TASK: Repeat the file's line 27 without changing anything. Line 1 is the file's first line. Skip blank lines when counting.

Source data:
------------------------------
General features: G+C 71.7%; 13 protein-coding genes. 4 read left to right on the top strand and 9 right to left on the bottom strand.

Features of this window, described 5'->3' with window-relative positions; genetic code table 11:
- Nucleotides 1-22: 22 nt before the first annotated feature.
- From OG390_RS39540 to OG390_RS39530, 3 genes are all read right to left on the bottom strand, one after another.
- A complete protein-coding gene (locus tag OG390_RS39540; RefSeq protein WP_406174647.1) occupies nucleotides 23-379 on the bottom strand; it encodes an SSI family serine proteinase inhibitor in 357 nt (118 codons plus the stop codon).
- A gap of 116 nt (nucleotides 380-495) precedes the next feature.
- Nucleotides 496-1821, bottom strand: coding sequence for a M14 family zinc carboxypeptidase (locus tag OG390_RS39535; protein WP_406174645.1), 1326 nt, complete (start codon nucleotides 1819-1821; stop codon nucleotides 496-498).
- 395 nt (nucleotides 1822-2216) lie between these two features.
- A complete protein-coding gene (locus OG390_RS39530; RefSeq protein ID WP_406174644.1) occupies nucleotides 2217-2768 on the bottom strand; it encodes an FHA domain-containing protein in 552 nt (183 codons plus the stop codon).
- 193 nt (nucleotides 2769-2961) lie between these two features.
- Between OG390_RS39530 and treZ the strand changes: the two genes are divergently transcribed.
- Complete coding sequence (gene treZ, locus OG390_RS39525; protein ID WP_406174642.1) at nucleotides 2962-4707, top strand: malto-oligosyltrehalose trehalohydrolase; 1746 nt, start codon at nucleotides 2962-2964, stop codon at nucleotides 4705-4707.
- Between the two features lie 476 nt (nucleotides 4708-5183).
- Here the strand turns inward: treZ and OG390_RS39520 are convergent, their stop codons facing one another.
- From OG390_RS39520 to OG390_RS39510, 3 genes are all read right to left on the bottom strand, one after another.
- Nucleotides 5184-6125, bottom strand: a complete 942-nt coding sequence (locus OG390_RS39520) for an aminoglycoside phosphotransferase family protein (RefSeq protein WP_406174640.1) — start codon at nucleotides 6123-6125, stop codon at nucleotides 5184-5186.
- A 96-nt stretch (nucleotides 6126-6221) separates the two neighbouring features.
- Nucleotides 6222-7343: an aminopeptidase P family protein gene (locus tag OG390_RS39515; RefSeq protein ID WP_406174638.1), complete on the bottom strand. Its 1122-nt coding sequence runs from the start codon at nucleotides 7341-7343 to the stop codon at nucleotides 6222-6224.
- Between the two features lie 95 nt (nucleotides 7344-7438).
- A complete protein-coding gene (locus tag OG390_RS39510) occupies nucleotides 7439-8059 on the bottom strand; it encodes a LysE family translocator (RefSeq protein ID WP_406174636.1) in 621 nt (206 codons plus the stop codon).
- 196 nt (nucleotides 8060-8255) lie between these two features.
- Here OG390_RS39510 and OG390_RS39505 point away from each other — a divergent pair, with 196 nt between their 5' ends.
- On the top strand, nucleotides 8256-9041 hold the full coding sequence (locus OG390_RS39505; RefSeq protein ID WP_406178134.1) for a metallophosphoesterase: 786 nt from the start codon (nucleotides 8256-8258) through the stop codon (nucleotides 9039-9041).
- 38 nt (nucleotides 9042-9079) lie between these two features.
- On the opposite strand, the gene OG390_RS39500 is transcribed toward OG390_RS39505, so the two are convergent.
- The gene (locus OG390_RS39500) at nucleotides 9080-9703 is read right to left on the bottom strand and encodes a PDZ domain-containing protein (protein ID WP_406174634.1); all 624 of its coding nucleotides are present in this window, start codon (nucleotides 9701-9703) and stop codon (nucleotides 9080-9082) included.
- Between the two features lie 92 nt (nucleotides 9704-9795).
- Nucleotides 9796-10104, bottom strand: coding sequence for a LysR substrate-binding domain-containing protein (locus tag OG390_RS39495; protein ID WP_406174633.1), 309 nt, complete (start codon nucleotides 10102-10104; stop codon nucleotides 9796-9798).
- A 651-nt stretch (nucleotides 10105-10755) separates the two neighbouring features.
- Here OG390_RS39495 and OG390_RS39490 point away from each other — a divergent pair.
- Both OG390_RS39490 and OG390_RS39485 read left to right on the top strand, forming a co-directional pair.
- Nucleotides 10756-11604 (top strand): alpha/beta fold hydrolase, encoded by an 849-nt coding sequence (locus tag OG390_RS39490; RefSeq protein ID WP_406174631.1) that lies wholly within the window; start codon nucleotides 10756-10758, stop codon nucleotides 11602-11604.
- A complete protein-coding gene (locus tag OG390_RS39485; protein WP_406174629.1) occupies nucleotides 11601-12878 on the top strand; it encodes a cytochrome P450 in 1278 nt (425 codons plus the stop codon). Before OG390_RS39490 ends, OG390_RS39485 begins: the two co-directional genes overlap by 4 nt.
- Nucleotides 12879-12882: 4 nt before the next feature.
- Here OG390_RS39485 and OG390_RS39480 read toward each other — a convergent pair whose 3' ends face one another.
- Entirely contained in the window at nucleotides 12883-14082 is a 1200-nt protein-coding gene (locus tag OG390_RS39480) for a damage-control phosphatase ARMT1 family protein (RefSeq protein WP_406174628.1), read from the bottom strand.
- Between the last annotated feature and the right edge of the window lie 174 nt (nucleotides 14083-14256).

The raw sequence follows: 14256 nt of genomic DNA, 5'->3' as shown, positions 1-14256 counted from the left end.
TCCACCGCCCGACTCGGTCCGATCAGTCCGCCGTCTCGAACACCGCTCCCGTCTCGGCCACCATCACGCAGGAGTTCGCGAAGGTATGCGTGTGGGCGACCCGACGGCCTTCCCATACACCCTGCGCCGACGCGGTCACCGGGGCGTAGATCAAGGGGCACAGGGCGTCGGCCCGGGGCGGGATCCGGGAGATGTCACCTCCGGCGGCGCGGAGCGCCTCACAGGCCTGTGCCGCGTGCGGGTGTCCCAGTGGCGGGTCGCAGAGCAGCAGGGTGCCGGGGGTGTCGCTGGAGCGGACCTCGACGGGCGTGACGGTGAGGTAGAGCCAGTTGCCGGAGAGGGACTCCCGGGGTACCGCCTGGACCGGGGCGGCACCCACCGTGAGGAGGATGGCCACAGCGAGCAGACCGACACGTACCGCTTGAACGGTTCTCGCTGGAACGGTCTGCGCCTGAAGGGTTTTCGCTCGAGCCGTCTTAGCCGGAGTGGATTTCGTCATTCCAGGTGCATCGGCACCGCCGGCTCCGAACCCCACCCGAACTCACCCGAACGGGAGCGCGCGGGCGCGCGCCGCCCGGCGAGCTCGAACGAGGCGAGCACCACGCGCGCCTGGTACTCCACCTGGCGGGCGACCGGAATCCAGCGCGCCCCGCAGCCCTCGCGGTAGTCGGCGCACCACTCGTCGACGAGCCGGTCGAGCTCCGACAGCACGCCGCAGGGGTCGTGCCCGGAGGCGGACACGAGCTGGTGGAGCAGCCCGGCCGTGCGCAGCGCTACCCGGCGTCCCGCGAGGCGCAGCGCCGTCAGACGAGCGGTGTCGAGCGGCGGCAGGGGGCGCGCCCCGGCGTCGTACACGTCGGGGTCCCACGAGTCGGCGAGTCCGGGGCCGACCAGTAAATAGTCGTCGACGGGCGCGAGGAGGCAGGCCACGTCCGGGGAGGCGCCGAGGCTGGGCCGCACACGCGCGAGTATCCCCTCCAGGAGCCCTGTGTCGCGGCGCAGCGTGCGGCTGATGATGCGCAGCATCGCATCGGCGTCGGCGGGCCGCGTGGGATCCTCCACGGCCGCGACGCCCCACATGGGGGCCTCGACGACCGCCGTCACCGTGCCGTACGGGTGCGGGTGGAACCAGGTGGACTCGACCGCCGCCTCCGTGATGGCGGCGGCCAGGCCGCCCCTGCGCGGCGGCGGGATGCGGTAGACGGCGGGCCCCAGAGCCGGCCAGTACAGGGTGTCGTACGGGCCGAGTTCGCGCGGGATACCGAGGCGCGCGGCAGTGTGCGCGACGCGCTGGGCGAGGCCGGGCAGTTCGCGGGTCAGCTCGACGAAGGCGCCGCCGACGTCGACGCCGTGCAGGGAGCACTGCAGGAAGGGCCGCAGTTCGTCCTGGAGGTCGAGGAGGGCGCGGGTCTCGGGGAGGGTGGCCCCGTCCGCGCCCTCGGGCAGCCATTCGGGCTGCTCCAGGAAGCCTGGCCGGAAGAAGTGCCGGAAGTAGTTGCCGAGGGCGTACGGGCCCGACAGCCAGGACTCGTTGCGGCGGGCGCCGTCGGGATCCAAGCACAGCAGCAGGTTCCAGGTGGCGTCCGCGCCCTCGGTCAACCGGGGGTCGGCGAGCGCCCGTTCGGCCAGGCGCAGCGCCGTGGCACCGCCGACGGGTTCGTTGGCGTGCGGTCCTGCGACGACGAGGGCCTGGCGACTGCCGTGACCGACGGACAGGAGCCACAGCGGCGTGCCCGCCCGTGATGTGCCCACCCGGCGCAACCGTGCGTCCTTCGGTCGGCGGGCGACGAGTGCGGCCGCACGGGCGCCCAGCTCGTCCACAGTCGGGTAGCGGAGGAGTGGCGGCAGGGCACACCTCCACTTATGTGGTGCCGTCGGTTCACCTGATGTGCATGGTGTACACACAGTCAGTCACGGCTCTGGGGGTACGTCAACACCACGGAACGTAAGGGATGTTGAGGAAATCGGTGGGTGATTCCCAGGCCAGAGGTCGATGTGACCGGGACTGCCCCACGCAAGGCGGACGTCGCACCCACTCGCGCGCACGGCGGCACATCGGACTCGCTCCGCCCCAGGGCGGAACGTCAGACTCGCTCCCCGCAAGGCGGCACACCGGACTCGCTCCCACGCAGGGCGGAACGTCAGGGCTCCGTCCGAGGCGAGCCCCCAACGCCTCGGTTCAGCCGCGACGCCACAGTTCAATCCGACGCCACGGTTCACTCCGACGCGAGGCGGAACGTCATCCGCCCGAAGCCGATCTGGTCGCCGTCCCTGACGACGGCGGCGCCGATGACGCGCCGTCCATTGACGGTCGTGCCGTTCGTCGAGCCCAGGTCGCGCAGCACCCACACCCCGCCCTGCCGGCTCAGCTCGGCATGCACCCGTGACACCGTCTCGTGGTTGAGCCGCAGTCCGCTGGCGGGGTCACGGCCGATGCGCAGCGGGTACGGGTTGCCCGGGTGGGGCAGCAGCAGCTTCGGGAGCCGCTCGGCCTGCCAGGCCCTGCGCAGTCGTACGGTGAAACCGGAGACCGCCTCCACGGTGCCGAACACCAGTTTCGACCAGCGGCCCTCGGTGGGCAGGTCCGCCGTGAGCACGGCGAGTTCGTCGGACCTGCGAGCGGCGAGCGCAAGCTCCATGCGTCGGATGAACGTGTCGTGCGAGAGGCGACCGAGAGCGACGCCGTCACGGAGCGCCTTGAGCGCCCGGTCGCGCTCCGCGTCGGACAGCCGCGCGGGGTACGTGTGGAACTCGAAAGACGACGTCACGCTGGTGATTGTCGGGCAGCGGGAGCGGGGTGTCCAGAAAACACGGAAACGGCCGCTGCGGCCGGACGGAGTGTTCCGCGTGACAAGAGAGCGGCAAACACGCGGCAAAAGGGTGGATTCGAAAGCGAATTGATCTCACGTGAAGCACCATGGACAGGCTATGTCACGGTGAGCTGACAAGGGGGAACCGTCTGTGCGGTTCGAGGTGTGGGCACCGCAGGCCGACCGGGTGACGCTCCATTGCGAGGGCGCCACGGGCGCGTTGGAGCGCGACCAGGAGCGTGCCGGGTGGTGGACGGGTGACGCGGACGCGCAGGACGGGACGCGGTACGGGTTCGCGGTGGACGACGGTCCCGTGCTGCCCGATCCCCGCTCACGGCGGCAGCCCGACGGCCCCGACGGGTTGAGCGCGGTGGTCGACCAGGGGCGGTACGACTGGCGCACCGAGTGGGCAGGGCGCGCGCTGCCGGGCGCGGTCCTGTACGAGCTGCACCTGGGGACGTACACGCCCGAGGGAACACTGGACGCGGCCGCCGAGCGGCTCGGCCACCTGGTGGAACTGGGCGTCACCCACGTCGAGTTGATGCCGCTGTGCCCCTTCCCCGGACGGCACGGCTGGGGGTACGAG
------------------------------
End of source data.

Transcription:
- Between the two features lie 92 nt (nucleotides 9704-9795).